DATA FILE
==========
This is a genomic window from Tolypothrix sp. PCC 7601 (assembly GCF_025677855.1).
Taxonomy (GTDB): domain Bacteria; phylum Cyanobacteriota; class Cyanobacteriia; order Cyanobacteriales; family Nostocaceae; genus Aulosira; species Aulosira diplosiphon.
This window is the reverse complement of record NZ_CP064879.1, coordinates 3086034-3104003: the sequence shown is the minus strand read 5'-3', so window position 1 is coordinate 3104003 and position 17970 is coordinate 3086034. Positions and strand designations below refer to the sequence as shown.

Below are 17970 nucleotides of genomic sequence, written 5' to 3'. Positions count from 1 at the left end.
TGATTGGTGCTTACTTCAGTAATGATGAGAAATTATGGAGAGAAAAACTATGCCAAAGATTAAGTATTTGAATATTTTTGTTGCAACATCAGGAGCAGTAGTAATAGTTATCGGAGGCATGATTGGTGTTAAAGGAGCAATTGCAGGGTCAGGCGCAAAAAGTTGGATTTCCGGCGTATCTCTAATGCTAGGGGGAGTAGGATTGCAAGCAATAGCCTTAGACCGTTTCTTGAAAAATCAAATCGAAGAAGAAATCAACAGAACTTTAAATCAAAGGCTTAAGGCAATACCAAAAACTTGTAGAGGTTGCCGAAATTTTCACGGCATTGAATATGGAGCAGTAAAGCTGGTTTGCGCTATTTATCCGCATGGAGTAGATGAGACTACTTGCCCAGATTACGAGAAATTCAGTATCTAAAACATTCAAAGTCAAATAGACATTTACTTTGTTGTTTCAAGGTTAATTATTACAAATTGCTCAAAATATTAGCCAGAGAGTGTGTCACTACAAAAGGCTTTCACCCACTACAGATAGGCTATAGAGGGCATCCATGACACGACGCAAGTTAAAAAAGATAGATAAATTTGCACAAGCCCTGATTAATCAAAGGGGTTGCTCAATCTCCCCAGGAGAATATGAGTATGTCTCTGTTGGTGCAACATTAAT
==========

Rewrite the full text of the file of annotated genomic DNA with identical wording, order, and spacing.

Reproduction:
This is a genomic window from Tolypothrix sp. PCC 7601 (assembly GCF_025677855.1).
Taxonomy (GTDB): domain Bacteria; phylum Cyanobacteriota; class Cyanobacteriia; order Cyanobacteriales; family Nostocaceae; genus Aulosira; species Aulosira diplosiphon.
This window is the reverse complement of record NZ_CP064879.1, coordinates 3086034-3104003: the sequence shown is the minus strand read 5'-3', so window position 1 is coordinate 3104003 and position 17970 is coordinate 3086034. Positions and strand designations below refer to the sequence as shown.

Below are 17970 nucleotides of genomic sequence, written 5' to 3'. Positions count from 1 at the left end.
TGATTGGTGCTTACTTCAGTAATGATGAGAAATTATGGAGAGAAAAACTATGCCAAAGATTAAGTATTTGAATATTTTTGTTGCAACATCAGGAGCAGTAGTAATAGTTATCGGAGGCATGATTGGTGTTAAAGGAGCAATTGCAGGGTCAGGCGCAAAAAGTTGGATTTCCGGCGTATCTCTAATGCTAGGGGGAGTAGGATTGCAAGCAATAGCCTTAGACCGTTTCTTGAAAAATCAAATCGAAGAAGAAATCAACAGAACTTTAAATCAAAGGCTTAAGGCAATACCAAAAACTTGTAGAGGTTGCCGAAATTTTCACGGCATTGAATATGGAGCAGTAAAGCTGGTTTGCGCTATTTATCCGCATGGAGTAGATGAGACTACTTGCCCAGATTACGAGAAATTCAGTATCTAAAACATTCAAAGTCAAATAGACATTTACTTTGTTGTTTCAAGGTTAATTATTACAAATTGCTCAAAATATTAGCCAGAGAGTGTGTCACTACAAAAGGCTTTCACCCACTACAGATAGGCTATAGAGGGCATCCATGACACGACGCAAGTTAAAAAAGATAGATAAATTTGCACAAGCCCTGATTAATCAAAGGGGTTGCTCAATCTCCCCAGGAGAATATGAGTATGTCTCTGTTGGTGCAACATTAAT